House of Commons Hansard #70 of the 44th Parliament, 1st Session. (The original version is on Parliament's site.) The word of the day was languages.

Topics

Vaccine MandatesStatements By Members

2:15 p.m.

Conservative

Chris Warkentin Conservative Grande Prairie—Mackenzie, AB

Mr. Speaker, Canadians proudly oppose discrimination, but today seven million Canadians are being subjected to government-imposed discrimination that bars them from boarding an aircraft in Canada because they have not been fully vaccinated against COVID.

This is uniquely Canadian. Currently, no other country in the world has a similar policy. In fact, most countries have lifted and ended their COVID restrictions. Canada's chief public health officer has been clear that it is time to end these discriminatory policies, but the Prime Minister has maintained this rule to foster hate, suspicion and division.

I remind my colleagues in the House that the Prime Minister can only maintain this discrimination if the majority of us allow him to do so. Consider the seven million Canadians who continue to be separated from their families, job opportunities, studies, weddings and funerals. I implore my colleagues in the Liberal and NDP benches to do the right thing and end the Prime Minister's vindictive and divisive mandates.

National Mining WeekStatements By Members

2:20 p.m.

Liberal

Yvonne Jones Liberal Labrador, NL

Mr. Speaker, I am pleased to recognize National Mining Week. Mining activity stretches right across our country and employs nearly 700,000 direct and indirect workers, nearly 17,000 of whom are indigenous. In 2020, the industry contributed $107 billion to Canada's GDP. Canada is a global mining power thanks to world-class people, deposits and environmental practices.

The TMX lists more mining companies than any other stock exchange in the world, and in a net-zero economy, people in this industry know they can reach even higher and are ready. That is why we made a historic commitment of $3.8 billion to implement the critical minerals strategy. It is for infrastructure to establish value chains and for unlocking projects. We also doubled the mineral exploration tax credit and are investing in R and D so that we can move closer to sustainable mining in the way we know it can be done by Canada.

I ask hon. members today to join me in recognizing National Mining Week and the importance of mining to Canadian prosperity.

Immigration, Refugees and CitizenshipOral Questions

2:20 p.m.

Conservative

Luc Berthold Conservative Mégantic—L'Érable, QC

Mr. Speaker, in January 2017, the Prime Minister himself caused a major problem at Roxham Road with his #WelcomeToCanada tweet. Because of his attempt to thumb his nose at the U.S. president, a loophole in the safe third country agreement resulted in thousands of migrants crossing our border illegally.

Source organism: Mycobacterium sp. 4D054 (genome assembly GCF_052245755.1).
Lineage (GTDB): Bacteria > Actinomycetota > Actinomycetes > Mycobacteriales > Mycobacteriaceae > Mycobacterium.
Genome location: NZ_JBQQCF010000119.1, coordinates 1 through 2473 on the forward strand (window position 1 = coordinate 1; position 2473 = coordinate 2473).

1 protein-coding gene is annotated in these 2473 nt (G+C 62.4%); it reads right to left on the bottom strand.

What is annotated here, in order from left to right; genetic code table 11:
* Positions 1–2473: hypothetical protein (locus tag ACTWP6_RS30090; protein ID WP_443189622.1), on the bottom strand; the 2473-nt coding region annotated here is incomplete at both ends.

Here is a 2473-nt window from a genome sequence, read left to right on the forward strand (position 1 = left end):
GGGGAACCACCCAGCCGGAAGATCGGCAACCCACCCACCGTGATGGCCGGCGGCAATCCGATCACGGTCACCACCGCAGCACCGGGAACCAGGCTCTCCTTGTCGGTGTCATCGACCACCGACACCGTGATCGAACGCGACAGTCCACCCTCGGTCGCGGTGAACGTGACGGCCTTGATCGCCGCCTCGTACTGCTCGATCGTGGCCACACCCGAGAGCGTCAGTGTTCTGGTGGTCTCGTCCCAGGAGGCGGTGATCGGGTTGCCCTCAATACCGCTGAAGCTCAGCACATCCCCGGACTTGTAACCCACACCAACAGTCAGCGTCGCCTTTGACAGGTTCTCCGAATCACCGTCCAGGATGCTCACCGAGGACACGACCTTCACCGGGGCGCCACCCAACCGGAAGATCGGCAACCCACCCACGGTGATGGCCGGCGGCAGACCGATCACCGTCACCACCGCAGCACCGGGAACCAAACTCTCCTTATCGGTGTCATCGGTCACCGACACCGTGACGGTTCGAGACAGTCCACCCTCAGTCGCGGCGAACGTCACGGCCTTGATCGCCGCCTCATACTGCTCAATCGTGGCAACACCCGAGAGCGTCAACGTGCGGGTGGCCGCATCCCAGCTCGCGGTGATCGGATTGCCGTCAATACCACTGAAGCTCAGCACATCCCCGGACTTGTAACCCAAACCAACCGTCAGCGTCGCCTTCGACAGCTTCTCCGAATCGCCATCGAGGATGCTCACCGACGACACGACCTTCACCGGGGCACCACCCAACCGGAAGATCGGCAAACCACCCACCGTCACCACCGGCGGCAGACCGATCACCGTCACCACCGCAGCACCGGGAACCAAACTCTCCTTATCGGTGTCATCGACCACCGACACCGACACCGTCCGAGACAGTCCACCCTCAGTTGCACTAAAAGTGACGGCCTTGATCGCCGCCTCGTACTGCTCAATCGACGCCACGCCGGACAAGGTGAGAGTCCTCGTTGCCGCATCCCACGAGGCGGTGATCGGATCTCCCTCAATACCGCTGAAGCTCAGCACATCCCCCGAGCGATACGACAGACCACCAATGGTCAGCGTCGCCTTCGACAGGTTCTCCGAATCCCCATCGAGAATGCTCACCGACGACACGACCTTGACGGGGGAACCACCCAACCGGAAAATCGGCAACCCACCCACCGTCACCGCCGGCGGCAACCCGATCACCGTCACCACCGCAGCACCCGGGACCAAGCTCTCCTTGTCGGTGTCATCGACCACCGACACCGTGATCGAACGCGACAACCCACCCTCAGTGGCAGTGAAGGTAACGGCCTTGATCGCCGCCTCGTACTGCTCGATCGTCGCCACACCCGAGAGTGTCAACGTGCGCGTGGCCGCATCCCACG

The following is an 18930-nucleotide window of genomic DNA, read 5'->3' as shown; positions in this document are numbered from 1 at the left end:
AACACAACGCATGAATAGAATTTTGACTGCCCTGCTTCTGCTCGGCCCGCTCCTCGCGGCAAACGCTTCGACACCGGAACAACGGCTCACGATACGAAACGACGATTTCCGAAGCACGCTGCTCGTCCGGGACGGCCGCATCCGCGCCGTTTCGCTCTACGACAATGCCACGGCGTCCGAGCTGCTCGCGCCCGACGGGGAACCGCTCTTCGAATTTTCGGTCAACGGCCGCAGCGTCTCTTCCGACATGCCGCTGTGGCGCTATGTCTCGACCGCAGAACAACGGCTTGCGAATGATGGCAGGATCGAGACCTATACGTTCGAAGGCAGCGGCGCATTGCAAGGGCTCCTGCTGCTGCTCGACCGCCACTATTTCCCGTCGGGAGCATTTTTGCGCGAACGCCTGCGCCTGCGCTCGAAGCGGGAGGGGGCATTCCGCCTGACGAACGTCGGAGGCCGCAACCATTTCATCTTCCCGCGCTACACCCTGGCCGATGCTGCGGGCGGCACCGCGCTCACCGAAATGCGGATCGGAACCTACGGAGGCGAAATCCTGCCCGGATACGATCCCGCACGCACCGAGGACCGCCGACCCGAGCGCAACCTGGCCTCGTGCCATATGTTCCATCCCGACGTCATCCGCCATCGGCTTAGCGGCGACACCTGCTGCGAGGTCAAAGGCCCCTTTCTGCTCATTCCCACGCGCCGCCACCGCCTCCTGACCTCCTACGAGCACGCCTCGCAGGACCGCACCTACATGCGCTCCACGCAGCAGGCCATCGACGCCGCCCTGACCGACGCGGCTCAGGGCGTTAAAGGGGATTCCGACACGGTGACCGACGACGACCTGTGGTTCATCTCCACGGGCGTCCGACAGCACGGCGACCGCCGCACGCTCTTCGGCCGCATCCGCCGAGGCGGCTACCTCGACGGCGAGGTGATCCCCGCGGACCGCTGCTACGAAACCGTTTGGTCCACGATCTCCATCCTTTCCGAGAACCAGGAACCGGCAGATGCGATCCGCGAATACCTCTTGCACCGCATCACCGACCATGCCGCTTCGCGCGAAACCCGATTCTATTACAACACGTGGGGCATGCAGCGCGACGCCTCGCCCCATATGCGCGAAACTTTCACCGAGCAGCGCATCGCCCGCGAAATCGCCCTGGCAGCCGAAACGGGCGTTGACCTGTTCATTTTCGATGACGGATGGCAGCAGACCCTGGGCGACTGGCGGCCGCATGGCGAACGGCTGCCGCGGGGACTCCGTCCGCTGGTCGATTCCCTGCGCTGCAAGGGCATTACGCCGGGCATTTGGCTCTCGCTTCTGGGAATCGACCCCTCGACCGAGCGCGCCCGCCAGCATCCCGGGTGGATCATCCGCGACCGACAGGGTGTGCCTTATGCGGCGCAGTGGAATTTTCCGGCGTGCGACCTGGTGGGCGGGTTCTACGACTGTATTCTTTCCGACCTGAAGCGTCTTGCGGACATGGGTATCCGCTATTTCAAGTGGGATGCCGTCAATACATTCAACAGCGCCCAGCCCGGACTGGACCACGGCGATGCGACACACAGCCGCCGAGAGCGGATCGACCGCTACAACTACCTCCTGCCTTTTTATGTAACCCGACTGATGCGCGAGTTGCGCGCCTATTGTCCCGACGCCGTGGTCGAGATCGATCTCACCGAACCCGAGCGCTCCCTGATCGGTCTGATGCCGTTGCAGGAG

Five years later, there is a new president in the White House, but the situation is worse than ever. Quebec wants Roxham Road closed. The Prime Minister did not hesitate to close the borders during the pandemic, but he does not want to do it now. Why is he incapable of negotiating a new agreement with the United States?

Immigration, Refugees and CitizenshipOral Questions

2:20 p.m.

University—Rosedale Ontario

Liberal

Chrystia Freeland LiberalDeputy Prime Minister and Minister of Finance

Mr. Speaker, we believe our asylum and immigration systems are strong. We are working closely with stakeholders on the border situation.

We are working with our U.S. counterparts on issues related to our shared border, including the safe third country agreement. We always work very closely with our partners to respect our national and international obligations towards asylum seekers.

Public SafetyOral Questions

2:20 p.m.

Conservative

Luc Berthold Conservative Mégantic—L'Érable, QC

Mr. Speaker, they work hard, but produce no results.

The Prime Minister has to stop turning a blind eye to gang violence, especially in the Montreal area. All his fine words have not changed a thing.

Since he was elected, the number of shootings keeps going up. In Laval alone, since January, police officials have identified 28 incidents involving firearms, all tied to street gangs.

Does the Prime Minister agree with the acting mayor of Laval, who says that the situation is unacceptable? Will he admit that his policies have missed the mark?

Public SafetyOral Questions

2:20 p.m.

University—Rosedale Ontario

Liberal

Chrystia Freeland LiberalDeputy Prime Minister and Minister of Finance

Mr. Speaker, I thank my colleague for the question.

As an MP from Toronto, one of the biggest cities in Canada, I absolutely agree that we have a serious gun problem.

That is precisely why our government has taken significant steps to limit the presence of firearms in our country, in our communities and in our cities. I urge the Conservatives to support the strong measures we are taking.

Public SafetyOral Questions

2:20 p.m.